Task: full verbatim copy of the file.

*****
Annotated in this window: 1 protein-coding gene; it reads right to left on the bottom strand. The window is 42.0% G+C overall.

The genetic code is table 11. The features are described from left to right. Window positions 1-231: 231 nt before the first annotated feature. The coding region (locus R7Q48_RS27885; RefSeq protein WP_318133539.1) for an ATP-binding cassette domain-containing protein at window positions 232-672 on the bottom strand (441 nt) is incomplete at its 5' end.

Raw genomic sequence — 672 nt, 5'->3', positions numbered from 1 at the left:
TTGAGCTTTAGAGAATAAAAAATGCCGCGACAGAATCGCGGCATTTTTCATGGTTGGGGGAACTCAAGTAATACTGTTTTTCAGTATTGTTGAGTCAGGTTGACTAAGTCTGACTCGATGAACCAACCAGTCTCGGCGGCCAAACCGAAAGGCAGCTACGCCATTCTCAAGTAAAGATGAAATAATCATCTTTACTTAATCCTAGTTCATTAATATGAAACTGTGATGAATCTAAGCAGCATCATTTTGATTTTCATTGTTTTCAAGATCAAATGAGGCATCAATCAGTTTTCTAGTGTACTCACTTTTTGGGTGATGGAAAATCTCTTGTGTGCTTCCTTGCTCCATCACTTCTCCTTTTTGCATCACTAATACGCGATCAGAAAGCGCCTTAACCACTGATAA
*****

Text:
Annotated in this window: 1 protein-coding gene; it reads right to left on the bottom strand. The window is 42.0% G+C overall.

The genetic code is table 11. The features are described from left to right. Window positions 1-231: 231 nt before the first annotated feature. The coding region (locus R7Q48_RS27885; RefSeq protein WP_318133539.1) for an ATP-binding cassette domain-containing protein at window positions 232-672 on the bottom strand (441 nt) is incomplete at its 5' end.

Raw genomic sequence — 672 nt, 5'->3', positions numbered from 1 at the left:
TTGAGCTTTAGAGAATAAAAAATGCCGCGACAGAATCGCGGCATTTTTCATGGTTGGGGGAACTCAAGTAATACTGTTTTTCAGTATTGTTGAGTCAGGTTGACTAAGTCTGACTCGATGAACCAACCAGTCTCGGCGGCCAAACCGAAAGGCAGCTACGCCATTCTCAAGTAAAGATGAAATAATCATCTTTACTTAATCCTAGTTCATTAATATGAAACTGTGATGAATCTAAGCAGCATCATTTTGATTTTCATTGTTTTCAAGATCAAATGAGGCATCAATCAGTTTTCTAGTGTACTCACTTTTTGGGTGATGGAAAATCTCTTGTGTGCTTCCTTGCTCCATCACTTCTCCTTTTTGCATCACTAATACGCGATCAGAAAGCGCCTTAACCACTGATAA